Unique() to a certain tolerance?

faq
#1

Hi all,
I’m building up a code that evaluates the energy of a lot of spin states, and many of those states have the same energy. Typically about 2^20 different states, but only a few thousand of them have different energies. I want to know how many of these energies are different, so I evaluate all the energies, store it in an array E[I] whose length is 2^20, and then evaluate

unique(E)

to get the number of energies that are strictly different. SO far, so good, but the problem is that I find different states with energies very close, for instance

-2.9999999999
-2.9999999998

and I’m 100% sure these have the same value, and the difference is just numerical error. But unique(E) says these states are different.
So the question is: is there a simple way to tell unique() to be accurate up to, let’s say, 5 digital places only? Or shall I better first round off the energies, and then use unique() on the result? And if I have to round first the energies before feeding them to unique(), what is the right way to do that?

Thanks a lot,

Ferran.

#2

You can use “trunc”:

data = rand(10)
unique(trunc.(data, digits = 4))
#3

You can pass a function to unique:

unique(x -> round(x, digits=0), randn(10))

Perhaps this will be unique(round(_, digits=0), randn(10)) soon…

#4

Maybe related to:

1 Like
#5

Someone periodically asks this, but note that:

So no matter what you do, you’ll be potentially putting values that differ by one unit in the last place into different buckets.

2 Likes
#6

Truncation before unique unfortunately induces a discontinuity if some energy levels are close to the truncation boundary. An easy variant is the following (if your energy is one-dimensional and you know the discretization parameter apriori):

function discretize(energy_levels, epsilon)
res = Vector{Vector{eltype(energy_levels)}}()
current = Vector{eltype(energy_levels)}()
bound = energy_levels[1][1]+epsilon
mingap = Inf
for (energy, idx) in energy_levels
    if energy <= bound
        push!(current, (energy, idx))
    else
        mingap = min(mingap, energy - current[end][1])
        push!(res, current)
        current = [(energy, idx)]
        bound = energy + epsilon
    end
end
push!(res, current)
return mingap, res
end

Then:

julia> N = 10_000;
julia> energy_levels = sort!([(randn() + 5*iseven(i), i) for i=1:N]);
julia> discretize(energy_levels, 1.0)
(4.000029130021192, Array{Tuple{Float64,Int64},1}[[(1.00344e-5, 1649), (0.00115351, 1023), (0.00124319, 4715), (0.001514, 2551), (0.00183936, 499), (0.00186862, 7835), (0.00190698, 4597), (0.00227954, 4959), (0.00234361, 6277), (0.00271333, 4933)  …  (0.997599, 9123), (0.997636, 8371), (0.997659, 7433), (0.997705, 1337), (0.998313, 769), (0.998855, 7799), (0.99897, 7941), (0.999027, 2609), (0.999211, 5695), (0.999993, 4315)]])

julia> energy_levels = sort!([(randn(), i) for i=1:N]);
julia> discretize(energy_levels, 1.0)
(0.00019930580942706388, Array{Tuple{Float64,Int64},1}[[(-3.65232, 7208), (-3.49434, 2538), (-3.27886, 9182), (-3.24522, 2502), (-3...

You see that the mingap is large in the first case (because your distribution really is just two values with some small error) and small in the second case (assumptions for discretize to make sense are violated). Use mingap > 2*epsilon as a reality-check.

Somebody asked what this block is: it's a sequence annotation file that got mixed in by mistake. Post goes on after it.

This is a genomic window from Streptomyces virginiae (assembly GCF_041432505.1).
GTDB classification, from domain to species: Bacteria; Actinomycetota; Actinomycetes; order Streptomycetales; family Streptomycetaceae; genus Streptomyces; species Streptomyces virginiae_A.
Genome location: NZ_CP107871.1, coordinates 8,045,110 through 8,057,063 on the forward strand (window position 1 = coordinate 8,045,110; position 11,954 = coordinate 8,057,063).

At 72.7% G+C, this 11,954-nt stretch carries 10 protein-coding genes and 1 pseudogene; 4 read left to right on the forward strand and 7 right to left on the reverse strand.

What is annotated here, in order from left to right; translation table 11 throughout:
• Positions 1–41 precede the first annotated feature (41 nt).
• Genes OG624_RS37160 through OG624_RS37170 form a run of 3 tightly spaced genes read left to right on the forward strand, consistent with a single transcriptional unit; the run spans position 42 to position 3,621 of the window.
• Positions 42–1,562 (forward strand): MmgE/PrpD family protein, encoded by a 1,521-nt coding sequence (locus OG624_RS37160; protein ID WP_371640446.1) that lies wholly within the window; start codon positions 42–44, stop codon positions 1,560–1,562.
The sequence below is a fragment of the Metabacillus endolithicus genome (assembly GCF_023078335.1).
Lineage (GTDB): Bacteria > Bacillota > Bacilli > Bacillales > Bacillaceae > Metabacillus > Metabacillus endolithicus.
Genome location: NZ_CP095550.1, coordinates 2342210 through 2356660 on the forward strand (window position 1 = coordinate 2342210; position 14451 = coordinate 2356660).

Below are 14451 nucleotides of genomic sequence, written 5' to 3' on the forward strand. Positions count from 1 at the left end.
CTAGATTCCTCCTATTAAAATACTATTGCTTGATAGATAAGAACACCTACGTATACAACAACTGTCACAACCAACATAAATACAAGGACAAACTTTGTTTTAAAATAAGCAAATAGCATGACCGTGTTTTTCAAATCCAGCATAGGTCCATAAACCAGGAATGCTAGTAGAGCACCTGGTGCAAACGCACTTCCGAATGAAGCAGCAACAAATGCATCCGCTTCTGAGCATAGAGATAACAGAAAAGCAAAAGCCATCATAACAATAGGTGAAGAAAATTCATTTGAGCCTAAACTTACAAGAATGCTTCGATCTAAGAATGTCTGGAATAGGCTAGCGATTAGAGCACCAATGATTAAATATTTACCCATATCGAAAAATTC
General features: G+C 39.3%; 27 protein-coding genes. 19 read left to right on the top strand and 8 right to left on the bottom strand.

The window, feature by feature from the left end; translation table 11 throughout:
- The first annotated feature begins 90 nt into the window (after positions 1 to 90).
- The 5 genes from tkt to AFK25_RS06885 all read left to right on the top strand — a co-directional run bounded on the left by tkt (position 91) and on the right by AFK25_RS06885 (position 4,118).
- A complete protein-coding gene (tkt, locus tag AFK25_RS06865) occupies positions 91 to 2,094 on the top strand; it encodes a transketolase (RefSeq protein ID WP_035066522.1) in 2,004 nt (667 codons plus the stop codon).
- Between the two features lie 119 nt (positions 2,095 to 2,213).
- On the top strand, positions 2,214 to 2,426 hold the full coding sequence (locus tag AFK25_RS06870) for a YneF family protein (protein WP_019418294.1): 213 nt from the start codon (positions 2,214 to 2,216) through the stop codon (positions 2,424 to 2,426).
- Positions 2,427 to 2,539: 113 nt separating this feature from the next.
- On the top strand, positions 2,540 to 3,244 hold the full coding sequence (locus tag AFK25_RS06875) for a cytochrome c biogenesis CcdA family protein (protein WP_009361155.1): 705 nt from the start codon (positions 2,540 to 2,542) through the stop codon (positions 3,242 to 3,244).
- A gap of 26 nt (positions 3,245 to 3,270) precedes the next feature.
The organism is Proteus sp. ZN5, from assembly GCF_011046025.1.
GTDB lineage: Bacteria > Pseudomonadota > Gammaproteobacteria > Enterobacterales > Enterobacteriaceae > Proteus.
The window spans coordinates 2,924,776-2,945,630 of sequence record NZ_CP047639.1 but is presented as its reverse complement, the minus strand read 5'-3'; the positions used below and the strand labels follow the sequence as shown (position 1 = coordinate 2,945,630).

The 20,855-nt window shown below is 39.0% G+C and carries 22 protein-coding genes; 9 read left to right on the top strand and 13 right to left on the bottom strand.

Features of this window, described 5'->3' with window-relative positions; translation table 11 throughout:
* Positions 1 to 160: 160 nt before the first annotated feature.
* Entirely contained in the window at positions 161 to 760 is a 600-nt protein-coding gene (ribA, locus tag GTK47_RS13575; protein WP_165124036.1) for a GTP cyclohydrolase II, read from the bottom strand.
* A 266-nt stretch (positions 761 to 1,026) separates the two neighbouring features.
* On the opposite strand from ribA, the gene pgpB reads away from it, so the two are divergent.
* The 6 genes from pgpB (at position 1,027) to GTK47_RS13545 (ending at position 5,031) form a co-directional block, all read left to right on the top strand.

If you don’t know the error scale a priori, then you need to do some kind of hierarchical clustering in order to discover the error scale.

If your numerical errors are on the same scale as the spectral gaps then you are SOL and need better computations. If you have continuous spectrum, then you are SOL, period. If eigenvalues accumulate somewhere (typical situation for compact operators like inverse laplace) and you know the accumulation points (0 for compact operators) then you should do some special-casing of the accumulation points.

edit: bugfix

#7

I would normally use sigdigits=n instead of digits. Using digits is like an absolute tolerance, and is sensitive to the overall scaling of the data, whereas sigdigits is a scale-invariant relative tolerance.

2 Likes
#8

Oh, thanks for the replies and the different proposals… I will try them at once :slight_smile:
Best,
Ferran.

#9

The problem with trunc and round is they work in a given direction.
for example if you trunc the last digit of 2.00 and 2.03 you will get 2.0 and 2.0 and they will be equal. But 2.49 and 2.51 will be 2.4 and 2.5 and will be different.

One solution could be to sort all numbers, calculate their differences and then apply then decide how the numbers to pick …

#10

I would do something roughly like this:

  1. sort and then diff all the values,
  2. drop the zeros from the differences, establish a cutoff \Delta from the rest (eg using a quantile, I would plot first),
  3. consecutive sorted values within a distance of \Delta go in the same bin, with a sanity check that the bins don’t get too wide (eg 1+\epsilon, 1+2\epsilon, …), but the way you describe the problem should preclude this.
#11

That’s exactly what my proposal does.

The general approach (higher dimensional “energy” function, unknown error scale) is to do some kind of hierarchical clustering / dendrogram (preferably using something like knn trees), spot the gap and use the clustering at that level. This is complicated and requires human input at some point (alternatively it requires assumptions on errors and distribution that you lack).